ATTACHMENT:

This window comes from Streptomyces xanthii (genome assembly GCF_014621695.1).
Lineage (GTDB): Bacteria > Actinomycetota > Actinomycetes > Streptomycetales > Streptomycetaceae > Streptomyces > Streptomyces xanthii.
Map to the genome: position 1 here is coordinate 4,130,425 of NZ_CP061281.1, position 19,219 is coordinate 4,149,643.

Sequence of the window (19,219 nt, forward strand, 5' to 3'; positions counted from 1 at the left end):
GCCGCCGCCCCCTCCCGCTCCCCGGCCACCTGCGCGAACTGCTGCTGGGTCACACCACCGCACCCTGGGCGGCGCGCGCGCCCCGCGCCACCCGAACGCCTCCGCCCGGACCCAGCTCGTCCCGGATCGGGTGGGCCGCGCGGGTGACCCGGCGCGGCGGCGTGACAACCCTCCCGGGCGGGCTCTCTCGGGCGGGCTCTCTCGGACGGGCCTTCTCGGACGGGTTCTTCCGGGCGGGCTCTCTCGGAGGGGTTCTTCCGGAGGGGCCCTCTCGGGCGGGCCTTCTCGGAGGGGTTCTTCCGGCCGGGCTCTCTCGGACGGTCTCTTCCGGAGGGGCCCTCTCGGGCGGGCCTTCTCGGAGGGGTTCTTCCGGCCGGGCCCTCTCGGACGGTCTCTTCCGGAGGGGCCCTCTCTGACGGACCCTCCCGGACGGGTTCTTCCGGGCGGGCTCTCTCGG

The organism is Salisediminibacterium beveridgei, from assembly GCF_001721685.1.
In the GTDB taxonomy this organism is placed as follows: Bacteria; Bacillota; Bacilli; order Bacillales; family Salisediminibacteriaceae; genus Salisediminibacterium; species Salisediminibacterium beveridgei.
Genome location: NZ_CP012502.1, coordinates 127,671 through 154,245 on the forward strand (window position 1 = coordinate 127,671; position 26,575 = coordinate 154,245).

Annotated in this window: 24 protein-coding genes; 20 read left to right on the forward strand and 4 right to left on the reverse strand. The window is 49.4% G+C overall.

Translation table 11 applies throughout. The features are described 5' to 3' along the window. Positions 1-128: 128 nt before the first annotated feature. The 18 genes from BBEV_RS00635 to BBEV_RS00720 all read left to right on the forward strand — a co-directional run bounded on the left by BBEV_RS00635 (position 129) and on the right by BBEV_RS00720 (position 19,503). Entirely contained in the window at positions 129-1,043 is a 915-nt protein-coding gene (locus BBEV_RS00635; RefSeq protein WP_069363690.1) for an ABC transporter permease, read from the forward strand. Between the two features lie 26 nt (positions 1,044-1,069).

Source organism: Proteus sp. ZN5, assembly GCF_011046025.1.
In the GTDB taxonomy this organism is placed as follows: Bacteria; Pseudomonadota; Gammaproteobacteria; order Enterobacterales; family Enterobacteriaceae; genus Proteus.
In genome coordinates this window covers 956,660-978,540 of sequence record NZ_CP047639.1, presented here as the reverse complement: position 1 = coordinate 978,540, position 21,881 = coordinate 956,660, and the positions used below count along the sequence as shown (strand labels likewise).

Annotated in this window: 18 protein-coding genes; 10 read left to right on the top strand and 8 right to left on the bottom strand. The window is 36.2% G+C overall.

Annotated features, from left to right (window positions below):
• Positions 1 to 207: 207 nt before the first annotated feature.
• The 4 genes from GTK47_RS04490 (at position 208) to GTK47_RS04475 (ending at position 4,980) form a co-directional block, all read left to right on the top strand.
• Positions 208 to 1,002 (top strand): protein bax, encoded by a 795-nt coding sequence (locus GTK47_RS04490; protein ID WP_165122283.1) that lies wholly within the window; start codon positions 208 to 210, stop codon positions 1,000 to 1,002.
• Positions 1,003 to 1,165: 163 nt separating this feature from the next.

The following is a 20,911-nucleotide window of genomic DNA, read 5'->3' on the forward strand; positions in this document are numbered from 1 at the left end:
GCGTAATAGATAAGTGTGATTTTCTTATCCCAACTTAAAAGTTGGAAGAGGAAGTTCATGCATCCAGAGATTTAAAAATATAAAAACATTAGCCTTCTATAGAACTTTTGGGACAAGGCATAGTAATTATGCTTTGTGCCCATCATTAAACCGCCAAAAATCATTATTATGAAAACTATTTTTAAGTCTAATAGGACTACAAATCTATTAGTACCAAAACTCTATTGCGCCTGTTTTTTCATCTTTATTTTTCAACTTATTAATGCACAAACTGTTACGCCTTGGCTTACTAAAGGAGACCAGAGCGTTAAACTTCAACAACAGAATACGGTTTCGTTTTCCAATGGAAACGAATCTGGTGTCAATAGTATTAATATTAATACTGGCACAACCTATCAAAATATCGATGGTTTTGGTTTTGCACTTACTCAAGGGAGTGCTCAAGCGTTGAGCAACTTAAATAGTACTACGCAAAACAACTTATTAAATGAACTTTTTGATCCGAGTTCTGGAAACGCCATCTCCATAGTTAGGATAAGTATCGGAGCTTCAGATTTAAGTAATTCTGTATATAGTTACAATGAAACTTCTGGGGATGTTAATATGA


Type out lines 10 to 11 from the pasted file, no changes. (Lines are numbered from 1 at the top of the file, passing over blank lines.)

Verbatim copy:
Translation table 11 applies throughout. The features are described 5' to 3' along the window. Positions 1-128: 128 nt before the first annotated feature. The 18 genes from BBEV_RS00635 to BBEV_RS00720 all read left to right on the forward strand — a co-directional run bounded on the left by BBEV_RS00635 (position 129) and on the right by BBEV_RS00720 (position 19,503). Entirely contained in the window at positions 129-1,043 is a 915-nt protein-coding gene (locus BBEV_RS00635; RefSeq protein WP_069363690.1) for an ABC transporter permease, read from the forward strand. Between the two features lie 26 nt (positions 1,044-1,069).

Source organism: Proteus sp. ZN5, assembly GCF_011046025.1.